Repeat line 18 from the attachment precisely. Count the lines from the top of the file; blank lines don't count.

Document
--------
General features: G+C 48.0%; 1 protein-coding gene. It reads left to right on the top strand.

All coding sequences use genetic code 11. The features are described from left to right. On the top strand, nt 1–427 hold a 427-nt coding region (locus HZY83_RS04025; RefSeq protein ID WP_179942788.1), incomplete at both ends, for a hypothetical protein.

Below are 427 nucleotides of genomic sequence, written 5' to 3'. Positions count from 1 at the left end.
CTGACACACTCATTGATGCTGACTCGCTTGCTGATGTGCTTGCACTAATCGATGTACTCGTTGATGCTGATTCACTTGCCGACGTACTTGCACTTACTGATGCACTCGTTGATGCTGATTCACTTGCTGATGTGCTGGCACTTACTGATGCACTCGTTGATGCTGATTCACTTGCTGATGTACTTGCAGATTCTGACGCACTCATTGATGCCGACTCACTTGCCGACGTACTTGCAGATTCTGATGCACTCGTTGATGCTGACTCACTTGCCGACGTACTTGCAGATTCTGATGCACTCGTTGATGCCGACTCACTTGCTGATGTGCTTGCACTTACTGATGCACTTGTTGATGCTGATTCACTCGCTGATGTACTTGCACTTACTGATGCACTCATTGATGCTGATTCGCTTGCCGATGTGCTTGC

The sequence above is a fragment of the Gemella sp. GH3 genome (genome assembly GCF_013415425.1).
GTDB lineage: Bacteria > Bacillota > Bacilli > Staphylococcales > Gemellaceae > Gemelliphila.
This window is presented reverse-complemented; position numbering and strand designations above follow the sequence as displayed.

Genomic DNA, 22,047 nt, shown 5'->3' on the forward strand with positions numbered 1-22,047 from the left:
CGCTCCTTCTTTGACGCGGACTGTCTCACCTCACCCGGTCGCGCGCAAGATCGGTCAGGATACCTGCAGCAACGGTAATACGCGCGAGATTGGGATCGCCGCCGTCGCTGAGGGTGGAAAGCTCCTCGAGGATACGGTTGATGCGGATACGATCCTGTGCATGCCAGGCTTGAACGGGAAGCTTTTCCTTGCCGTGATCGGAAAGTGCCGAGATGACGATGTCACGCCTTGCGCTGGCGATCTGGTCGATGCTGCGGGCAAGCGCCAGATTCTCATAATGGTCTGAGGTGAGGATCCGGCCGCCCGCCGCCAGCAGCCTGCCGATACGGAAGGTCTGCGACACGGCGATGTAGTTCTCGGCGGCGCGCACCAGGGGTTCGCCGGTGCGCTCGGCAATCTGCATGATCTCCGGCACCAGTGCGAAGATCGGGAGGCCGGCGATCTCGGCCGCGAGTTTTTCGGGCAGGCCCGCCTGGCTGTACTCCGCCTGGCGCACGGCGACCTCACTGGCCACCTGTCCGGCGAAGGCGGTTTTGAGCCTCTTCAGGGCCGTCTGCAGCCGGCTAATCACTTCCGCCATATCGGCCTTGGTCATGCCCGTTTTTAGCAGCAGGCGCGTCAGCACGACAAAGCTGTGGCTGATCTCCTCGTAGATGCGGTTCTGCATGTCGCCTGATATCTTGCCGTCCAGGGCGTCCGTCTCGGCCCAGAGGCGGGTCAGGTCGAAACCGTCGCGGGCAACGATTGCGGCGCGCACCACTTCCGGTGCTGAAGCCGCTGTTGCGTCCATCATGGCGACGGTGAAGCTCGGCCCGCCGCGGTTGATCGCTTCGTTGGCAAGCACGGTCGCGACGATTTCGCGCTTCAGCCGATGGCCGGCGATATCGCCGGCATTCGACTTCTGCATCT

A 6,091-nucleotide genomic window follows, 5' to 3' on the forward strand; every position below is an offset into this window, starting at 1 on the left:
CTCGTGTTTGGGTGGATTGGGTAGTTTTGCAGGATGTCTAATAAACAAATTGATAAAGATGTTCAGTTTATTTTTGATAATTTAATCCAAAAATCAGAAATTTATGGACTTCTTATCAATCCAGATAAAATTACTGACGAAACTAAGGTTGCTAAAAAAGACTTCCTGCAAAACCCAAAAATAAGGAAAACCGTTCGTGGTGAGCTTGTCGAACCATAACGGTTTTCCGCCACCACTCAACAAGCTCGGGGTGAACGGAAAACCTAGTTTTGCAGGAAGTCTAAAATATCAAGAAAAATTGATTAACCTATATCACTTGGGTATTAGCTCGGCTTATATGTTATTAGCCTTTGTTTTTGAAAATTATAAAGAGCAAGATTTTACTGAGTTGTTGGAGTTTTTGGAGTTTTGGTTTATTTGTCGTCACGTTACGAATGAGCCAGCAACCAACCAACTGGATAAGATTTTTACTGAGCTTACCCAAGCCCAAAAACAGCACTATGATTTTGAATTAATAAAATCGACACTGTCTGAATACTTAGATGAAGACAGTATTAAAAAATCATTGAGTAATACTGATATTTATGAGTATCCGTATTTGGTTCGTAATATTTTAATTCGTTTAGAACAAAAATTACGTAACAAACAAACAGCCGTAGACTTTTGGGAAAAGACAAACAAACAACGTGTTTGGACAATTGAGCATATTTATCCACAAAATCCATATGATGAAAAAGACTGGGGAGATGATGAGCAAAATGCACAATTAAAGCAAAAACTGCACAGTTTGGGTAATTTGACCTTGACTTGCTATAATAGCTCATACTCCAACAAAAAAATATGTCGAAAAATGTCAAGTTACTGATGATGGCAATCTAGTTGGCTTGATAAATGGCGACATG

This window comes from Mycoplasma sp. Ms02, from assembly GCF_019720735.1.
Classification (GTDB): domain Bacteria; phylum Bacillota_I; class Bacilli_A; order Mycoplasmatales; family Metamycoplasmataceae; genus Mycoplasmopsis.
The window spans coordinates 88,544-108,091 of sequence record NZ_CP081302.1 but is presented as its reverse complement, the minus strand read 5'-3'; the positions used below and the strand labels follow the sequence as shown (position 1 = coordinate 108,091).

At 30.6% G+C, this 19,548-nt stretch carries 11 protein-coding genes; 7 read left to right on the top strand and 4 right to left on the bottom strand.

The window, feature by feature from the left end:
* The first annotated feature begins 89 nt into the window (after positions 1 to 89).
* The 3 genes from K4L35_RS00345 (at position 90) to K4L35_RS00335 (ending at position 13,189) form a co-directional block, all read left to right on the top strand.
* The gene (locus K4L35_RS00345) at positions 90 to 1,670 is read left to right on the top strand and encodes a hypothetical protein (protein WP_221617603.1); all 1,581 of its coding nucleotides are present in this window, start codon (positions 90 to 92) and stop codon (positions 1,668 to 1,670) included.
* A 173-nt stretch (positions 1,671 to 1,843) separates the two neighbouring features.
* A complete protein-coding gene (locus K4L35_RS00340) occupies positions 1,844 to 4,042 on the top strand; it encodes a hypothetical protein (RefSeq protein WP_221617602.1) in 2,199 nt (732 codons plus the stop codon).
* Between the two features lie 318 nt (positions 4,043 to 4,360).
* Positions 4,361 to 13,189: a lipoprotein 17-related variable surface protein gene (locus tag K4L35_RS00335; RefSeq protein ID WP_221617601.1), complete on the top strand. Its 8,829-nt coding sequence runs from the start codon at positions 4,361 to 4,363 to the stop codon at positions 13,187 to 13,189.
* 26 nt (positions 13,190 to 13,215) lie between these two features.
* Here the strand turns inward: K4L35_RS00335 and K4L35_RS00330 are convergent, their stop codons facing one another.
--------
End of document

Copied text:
* The 3 genes from K4L35_RS00345 (at position 90) to K4L35_RS00335 (ending at position 13,189) form a co-directional block, all read left to right on the top strand.